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Mike21STI

hornady LNL vs Dillon 550 or Dillon 650

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I went with a LNL last may and had problems right at the start. Not as bad as others but trouble none the less. My 9mm shell was out of spec and the brass would tilt and hit the die crushing the case. Hornady CS was great walked me through some testing and sent me a new shell plate. I still have the problem sometimes but nothing like the first plate.

The 'remaining' issue sounds like shell plate timing being slightly off. It's pretty simple to adjust once you are staring at a cheat cheat for which pawl adjustment and direction vs changes to up or down strokes, etc.

The biggest issue for me was every time I pull the handle I can see the bushings and dies move. I tried using a heaver o-ring but I could always see a lot of flex in the powder drop. It may be nothing but I can get over it. The bushing system seemed cool but I am not impressed with it at all.

This is odd; I don't see this on mine. The bushing system will have some small amount of movement inherent to it, (as will the entire tool head on Dillons), but that minor movement is also taken into consideration when you set up and adjust your dies, etc. I just ran through a few 9mm to check on mine after reading this, though, and I'm not seeing the movement you seem to be saying you have. What did Hornady CS say on this one, if anything?

Also I don't get why it doesn't come with some kind of a case feed tube. Even the lee has a tube so you don't have to feed every case by hand(so I have been told). I know it's a small issue it just seemed lame that lee offers a nice feature that hornady skipped on.

Probably part of their pricing and cost vs profit model. I've seen at least one person cut off the sub-plate feeder arm, so not everyone wants or can afford the case feeder. Makes lots of sense in that context.

Personally, I'd prefer to not have to stop every 25 or so cases to refill a tube, myself, vs constant loading (at least until time to refill the primer tube).

I never did spring for the case feeder. I just got a XL650 set up to replace the hornady and I wish I would have just went with it the first time. Really once you add the case feeder and the control panel to the hornady the price difference is not that big a deal to me. Over all the Dillon is a better fit for me. Which ever way you go I would suggest to just go ahead and get everything you want at once. Don't wait to add a case feeder or anything just get it all together and cry once. I never added a case feeder to the LNL because I was gonna have to pay more then I did for the press.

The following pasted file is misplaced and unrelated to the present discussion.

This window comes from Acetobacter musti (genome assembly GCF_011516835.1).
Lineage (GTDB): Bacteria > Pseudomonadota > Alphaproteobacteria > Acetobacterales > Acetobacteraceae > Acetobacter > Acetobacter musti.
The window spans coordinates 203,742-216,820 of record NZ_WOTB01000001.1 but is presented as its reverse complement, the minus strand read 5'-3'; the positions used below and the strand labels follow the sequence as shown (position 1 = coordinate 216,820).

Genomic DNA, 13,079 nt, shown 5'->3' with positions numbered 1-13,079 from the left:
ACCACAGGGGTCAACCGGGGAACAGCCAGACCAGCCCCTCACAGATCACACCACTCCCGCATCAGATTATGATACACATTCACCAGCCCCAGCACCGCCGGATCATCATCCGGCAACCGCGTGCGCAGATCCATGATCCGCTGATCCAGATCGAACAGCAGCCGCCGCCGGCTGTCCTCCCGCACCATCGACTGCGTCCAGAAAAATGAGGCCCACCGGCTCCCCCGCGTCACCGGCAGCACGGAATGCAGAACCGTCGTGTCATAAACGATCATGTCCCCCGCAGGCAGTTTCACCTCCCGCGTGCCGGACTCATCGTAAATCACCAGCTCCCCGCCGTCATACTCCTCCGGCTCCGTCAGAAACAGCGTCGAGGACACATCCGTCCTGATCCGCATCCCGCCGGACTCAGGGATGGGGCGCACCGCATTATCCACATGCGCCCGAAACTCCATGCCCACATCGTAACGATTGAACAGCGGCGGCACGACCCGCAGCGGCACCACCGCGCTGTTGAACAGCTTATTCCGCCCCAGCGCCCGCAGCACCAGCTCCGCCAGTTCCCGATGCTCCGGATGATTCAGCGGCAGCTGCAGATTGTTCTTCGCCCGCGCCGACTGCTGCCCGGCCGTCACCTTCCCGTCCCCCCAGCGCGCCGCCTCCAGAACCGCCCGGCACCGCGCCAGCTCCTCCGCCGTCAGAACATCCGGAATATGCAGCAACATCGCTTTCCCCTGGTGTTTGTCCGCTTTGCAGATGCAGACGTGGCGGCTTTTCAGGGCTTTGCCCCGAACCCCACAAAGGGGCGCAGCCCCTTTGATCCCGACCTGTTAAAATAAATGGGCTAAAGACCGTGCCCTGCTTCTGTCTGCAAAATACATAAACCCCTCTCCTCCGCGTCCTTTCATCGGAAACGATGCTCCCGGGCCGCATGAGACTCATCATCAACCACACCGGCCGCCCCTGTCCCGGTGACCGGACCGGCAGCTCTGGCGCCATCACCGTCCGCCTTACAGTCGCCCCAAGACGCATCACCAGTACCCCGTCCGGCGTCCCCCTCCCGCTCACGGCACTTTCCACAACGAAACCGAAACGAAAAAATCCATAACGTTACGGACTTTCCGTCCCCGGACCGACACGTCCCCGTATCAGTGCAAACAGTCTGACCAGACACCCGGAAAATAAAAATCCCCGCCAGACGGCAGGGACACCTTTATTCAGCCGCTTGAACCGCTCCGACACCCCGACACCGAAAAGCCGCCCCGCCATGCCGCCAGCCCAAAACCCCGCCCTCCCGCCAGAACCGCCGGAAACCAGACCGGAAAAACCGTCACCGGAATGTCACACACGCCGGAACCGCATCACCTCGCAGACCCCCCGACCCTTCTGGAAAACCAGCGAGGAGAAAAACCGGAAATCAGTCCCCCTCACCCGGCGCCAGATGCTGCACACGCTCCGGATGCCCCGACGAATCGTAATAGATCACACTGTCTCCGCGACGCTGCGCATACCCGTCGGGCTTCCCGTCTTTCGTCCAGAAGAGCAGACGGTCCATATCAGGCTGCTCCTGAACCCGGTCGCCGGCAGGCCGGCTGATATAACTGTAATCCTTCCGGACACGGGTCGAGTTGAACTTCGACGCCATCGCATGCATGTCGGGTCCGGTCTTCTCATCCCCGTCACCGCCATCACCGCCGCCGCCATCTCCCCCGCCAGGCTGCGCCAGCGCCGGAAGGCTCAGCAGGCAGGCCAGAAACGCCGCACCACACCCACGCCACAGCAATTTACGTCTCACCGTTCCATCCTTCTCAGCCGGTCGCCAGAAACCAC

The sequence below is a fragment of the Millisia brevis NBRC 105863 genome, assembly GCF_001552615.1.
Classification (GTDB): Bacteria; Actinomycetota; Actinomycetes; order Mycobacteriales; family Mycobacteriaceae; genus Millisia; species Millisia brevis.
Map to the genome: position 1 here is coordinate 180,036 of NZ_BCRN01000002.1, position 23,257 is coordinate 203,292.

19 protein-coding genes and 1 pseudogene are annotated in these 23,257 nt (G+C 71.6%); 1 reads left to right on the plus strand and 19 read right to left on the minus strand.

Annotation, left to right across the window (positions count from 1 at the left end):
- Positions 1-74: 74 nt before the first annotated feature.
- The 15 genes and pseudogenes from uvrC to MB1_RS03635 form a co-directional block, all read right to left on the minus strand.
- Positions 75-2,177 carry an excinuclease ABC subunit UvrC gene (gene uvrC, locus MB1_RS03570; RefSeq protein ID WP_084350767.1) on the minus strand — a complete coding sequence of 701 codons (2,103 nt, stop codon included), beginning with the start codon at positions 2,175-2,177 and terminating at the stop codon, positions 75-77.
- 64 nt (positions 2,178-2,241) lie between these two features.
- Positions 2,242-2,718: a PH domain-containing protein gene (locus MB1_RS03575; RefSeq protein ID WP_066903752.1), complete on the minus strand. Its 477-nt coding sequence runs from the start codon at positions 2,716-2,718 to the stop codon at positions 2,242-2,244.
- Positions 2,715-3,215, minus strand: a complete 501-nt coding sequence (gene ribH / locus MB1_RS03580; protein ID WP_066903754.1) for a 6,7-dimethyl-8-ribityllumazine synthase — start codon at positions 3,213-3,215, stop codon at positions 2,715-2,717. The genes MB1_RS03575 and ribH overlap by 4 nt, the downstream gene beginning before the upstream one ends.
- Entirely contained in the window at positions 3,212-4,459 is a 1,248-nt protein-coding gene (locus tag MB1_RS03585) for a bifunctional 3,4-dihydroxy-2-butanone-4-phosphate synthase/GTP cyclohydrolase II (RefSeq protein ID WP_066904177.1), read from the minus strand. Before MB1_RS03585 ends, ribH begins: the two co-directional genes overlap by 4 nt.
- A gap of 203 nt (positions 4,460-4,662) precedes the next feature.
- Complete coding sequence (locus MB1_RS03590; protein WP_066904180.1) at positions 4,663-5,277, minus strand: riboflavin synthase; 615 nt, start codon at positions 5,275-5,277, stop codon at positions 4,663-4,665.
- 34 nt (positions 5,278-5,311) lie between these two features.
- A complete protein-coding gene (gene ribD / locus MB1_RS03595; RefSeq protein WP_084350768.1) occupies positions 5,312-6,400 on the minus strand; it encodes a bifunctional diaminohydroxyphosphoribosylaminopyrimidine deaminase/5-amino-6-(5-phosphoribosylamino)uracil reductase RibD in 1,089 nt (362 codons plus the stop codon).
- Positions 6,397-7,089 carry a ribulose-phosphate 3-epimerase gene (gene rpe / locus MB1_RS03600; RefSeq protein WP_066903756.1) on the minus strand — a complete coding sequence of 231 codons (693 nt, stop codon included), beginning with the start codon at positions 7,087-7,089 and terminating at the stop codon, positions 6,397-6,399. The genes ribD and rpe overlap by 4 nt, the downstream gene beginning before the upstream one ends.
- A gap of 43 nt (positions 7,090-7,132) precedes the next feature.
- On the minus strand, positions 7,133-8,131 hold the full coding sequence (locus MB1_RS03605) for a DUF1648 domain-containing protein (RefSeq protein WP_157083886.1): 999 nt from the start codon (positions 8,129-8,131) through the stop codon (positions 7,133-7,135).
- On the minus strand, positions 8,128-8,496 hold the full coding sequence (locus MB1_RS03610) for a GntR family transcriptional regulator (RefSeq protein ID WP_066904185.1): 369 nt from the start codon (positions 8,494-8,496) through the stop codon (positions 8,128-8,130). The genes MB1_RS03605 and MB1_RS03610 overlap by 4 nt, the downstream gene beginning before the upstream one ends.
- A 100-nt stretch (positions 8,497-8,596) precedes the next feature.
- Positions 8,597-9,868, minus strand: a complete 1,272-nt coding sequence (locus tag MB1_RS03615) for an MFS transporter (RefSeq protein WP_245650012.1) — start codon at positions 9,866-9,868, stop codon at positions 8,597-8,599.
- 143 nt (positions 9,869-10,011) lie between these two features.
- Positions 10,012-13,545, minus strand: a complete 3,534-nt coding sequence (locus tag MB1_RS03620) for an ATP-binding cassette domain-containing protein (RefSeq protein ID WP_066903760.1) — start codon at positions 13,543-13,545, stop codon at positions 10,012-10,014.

Sounds like you got whatever makes you happy, glad it worked out for you! :)

Reloading presses aren't targeted only at competitors, though, and not everyone can afford to 'get it all at once' w/out a thought. I went through getting my buddy set up recently for some 5-6 calibers, and by the time it was said and done (including some components) w/dies, trimmer, tumbler, calipers, etc. etc..but no case trimmer, he was still a couple thousand into it. That one may be a hard sell to some folk's wives in the name of 'saving money' or casual shooters. Press + 1 or 2 calibers, no case feeder, etc..more palatable to many.

I do agree in an ideal world and if $ is no object, get everything you're expecting to want 'later' up front; just acknowledging that isn't always feasible to do. Meanwhile the LnL AP w/out case or bullet feeder is able to curb out plenty of decent ammo pretty quickly.

I agree that for loading a few calibers 'with all the bells and whistles' the end prices aren't that far off, but really confused on your case feeder vs press cost comment.The LNL AP runs $429 (although mid south has it on sale at the moment for $380). The case feeder runs $330, on sale at Amazon at the moment for $300, I bought mine for $246 on a recurring sale Midway does occasionally. This is vs $200 for the Dillon collator. I picked up my case feeder plates on sale for $22 each; BE lists additional case feeder plates at $38 each.